The Bowling Green-Warren County Regional Airport has a new manager who’s also a familiar face.
The airport board this week picked Susan Harmon, who has been the interim manager since November, to lead operations of the city- and county-owned facility.
Former airport manager Rob Barnett, who had directed the Bowling Green airport since 1999, was named in November to be the director of the Daviess County Airport Board, which oversees the Owensboro-Daviess County Regional Airport.
“She’s been doing the job since Rob left (and) the board felt she has been doing a good job,” said Jim Bohannon, chairman of the airport’s board of directors.
Harmon had been director of operations at the airport for 21/2 years before being appointed interim manager.
Harmon said she’s looking forward to working with the airport’s constituents and partners, such as the FAA, local governments and airport users. A major goal is “to have more aviation-related events” and activities at the airport, she said.
More immediately, Harmon is working on a taxiway renovation about to get underway at the facility.
The airport last month received word that it had been chosen for a $7 million U.S. Department of Transportation grant to renovate an area around the airport’s main runway.
The area, dubbed “taxiway Alpha,” runs from the terminal to the runway and has deteriorated through years of wear and tear.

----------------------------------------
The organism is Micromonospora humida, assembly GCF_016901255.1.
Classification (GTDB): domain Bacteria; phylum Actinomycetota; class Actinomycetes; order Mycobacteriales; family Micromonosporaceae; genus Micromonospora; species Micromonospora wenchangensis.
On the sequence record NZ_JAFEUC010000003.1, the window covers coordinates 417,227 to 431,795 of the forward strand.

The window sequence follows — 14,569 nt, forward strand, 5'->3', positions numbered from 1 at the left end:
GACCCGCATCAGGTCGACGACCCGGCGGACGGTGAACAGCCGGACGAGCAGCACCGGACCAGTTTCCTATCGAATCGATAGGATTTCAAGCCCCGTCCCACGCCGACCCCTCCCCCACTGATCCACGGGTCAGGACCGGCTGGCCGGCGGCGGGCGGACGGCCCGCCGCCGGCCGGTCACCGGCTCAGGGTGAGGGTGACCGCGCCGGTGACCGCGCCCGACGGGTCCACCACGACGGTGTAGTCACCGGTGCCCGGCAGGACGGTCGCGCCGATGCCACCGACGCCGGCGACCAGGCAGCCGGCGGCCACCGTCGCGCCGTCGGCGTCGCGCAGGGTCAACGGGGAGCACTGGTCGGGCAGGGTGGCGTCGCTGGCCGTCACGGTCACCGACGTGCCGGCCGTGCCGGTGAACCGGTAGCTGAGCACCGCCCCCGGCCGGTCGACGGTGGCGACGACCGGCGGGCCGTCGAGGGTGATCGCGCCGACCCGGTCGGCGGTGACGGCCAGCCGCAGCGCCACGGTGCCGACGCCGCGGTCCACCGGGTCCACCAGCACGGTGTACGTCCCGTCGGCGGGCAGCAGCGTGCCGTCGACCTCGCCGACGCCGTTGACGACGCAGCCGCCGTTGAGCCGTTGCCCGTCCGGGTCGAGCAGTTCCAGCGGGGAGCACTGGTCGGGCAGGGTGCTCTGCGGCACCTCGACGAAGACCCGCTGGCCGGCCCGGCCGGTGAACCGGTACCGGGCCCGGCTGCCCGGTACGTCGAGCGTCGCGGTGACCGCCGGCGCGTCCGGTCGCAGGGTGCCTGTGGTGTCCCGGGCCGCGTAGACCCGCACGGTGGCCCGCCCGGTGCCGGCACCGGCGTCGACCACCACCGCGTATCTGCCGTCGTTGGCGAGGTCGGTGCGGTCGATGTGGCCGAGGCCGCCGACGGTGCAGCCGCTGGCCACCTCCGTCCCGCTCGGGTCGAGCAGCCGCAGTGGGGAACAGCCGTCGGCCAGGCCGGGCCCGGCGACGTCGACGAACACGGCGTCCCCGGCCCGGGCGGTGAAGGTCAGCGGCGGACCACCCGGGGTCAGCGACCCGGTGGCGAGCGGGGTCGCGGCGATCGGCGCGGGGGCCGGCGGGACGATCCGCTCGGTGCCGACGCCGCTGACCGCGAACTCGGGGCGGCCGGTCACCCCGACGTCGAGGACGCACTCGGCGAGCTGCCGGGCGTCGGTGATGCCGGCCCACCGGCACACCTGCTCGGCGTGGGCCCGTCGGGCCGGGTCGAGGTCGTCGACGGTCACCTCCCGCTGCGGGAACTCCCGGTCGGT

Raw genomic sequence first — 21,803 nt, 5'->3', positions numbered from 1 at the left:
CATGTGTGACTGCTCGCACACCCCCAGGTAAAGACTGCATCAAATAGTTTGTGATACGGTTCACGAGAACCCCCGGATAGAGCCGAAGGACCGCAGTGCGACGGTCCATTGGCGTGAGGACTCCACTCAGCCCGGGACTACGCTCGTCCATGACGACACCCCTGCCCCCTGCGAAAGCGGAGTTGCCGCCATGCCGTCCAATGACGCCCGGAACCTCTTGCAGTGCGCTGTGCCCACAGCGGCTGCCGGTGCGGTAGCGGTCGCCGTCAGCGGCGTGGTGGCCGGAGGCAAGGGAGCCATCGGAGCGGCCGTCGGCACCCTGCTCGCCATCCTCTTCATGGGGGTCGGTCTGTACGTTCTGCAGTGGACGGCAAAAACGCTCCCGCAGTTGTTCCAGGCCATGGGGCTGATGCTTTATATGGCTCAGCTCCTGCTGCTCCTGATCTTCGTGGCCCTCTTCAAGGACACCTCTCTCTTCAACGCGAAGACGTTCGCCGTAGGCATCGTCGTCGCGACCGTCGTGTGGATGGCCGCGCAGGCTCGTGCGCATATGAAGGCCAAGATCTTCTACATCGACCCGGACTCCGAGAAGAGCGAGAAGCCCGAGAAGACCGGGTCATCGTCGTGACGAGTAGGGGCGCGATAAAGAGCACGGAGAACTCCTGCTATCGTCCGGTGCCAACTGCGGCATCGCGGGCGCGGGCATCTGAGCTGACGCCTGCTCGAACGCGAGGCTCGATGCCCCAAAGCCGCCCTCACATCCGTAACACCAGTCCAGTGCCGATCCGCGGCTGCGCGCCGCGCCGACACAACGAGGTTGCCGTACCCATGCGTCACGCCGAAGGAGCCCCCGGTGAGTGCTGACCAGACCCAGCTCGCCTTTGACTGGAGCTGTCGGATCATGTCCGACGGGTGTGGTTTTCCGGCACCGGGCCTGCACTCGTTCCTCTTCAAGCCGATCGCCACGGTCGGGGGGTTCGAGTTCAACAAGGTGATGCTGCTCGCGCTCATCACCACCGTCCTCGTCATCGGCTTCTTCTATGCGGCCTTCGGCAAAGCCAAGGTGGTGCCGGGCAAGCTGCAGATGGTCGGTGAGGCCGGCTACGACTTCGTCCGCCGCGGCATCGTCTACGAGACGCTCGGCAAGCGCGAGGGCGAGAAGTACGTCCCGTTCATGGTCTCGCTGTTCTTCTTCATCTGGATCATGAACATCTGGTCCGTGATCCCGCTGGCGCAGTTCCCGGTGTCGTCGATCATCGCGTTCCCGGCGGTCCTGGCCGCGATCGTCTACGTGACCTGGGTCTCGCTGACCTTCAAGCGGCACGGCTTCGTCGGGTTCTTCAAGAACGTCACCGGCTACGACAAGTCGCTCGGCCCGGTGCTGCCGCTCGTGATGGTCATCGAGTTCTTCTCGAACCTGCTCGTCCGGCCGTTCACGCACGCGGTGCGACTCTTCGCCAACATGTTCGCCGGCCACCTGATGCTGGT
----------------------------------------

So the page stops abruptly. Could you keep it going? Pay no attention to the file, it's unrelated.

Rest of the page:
Harmon said she has also not shut the door on attempting to get commercial air service back to Bowling Green.
In 2017, Contour Airlines discontinued commercial, seasonal flights from Bowling Green to Destin, Fla.
The service ran for two seasons but did not attract enough passengers to sustain the flights. In 2016, daily commercial flights to Atlanta also began but ended after only three months because of a lack of demand.
“With Nashville so close, we might have to start small,” she said. “But we are always looking for opportunities.”
While the federal government subsidizes the cost of providing air service in many smaller markets through the Essential Air Service program, Bowling Green is not eligible for EAS subsidies because it is considered to be adequately served by the Nashville airport.
Harmon’s immediate agenda also includes “visiting some other airports to get new ideas,” she said.
Bohannon said the airport board received a large number of applicants for the job, which was winnowed down to 36, and then to three with Harmon emerging as the consensus pick.
Harmon has absorbed the job details quickly and “all things considered” was the best candidate,” he said.